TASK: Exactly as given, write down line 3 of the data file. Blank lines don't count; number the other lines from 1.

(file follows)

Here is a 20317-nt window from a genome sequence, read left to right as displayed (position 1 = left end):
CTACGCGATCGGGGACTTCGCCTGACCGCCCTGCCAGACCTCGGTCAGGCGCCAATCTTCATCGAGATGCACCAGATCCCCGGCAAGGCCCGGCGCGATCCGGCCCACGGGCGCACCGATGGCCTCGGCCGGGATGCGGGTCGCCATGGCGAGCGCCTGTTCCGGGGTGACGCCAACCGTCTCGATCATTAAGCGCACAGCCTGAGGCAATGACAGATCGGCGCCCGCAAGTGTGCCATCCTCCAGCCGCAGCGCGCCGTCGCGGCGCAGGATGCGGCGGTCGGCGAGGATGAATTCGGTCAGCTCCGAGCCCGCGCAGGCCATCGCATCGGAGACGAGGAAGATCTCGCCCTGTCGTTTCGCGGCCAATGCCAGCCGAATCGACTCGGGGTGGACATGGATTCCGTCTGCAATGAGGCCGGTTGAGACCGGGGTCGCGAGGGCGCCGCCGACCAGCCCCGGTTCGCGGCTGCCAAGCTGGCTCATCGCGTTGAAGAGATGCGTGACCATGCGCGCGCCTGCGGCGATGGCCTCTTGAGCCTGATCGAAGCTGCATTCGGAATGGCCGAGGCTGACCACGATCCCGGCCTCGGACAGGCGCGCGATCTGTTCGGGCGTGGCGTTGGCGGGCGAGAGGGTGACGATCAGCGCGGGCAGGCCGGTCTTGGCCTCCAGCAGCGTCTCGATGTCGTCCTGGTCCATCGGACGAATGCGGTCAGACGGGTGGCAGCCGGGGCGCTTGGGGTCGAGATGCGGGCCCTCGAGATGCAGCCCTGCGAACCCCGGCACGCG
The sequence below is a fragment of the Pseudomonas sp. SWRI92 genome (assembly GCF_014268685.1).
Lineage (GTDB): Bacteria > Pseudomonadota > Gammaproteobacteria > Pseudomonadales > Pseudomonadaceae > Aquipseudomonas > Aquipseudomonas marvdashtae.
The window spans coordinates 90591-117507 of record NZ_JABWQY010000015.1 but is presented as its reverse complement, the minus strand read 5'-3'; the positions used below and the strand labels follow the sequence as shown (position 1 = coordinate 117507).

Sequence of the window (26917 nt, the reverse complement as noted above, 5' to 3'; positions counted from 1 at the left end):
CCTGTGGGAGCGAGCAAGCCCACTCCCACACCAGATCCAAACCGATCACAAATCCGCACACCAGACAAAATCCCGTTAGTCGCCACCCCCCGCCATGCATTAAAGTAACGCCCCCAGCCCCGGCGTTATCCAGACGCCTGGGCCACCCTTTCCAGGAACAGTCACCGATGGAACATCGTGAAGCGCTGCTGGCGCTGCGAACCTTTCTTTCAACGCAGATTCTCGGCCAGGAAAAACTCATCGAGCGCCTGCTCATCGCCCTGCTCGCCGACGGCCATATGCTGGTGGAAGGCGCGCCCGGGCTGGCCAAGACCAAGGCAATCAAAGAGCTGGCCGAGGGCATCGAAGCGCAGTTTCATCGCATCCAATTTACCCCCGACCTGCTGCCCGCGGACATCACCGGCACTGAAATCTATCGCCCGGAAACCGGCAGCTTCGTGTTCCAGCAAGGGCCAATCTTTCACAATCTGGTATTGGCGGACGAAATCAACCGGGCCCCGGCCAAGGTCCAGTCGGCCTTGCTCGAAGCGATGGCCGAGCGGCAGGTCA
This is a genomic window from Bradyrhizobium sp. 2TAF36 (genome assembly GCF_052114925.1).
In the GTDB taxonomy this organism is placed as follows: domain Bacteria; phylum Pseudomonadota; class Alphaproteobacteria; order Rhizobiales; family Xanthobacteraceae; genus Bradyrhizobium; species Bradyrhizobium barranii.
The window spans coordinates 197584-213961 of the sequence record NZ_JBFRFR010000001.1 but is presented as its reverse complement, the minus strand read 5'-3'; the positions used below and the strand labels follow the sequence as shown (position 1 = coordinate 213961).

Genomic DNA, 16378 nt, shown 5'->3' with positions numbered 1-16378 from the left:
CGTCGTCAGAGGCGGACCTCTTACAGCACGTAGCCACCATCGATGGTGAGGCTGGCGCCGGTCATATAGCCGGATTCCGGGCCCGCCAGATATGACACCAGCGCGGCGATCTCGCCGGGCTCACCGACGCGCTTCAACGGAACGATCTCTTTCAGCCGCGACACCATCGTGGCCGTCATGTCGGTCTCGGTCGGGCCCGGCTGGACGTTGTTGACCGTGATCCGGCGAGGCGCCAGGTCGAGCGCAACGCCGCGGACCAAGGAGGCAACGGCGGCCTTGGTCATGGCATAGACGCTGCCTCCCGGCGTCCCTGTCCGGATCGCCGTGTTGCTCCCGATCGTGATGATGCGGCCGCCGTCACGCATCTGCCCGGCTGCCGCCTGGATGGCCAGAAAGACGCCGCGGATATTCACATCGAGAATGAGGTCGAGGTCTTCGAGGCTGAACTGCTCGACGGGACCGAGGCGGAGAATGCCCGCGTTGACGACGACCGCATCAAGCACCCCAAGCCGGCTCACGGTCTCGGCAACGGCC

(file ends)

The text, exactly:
The sequence below is a fragment of the Pseudomonas sp. SWRI92 genome (assembly GCF_014268685.1).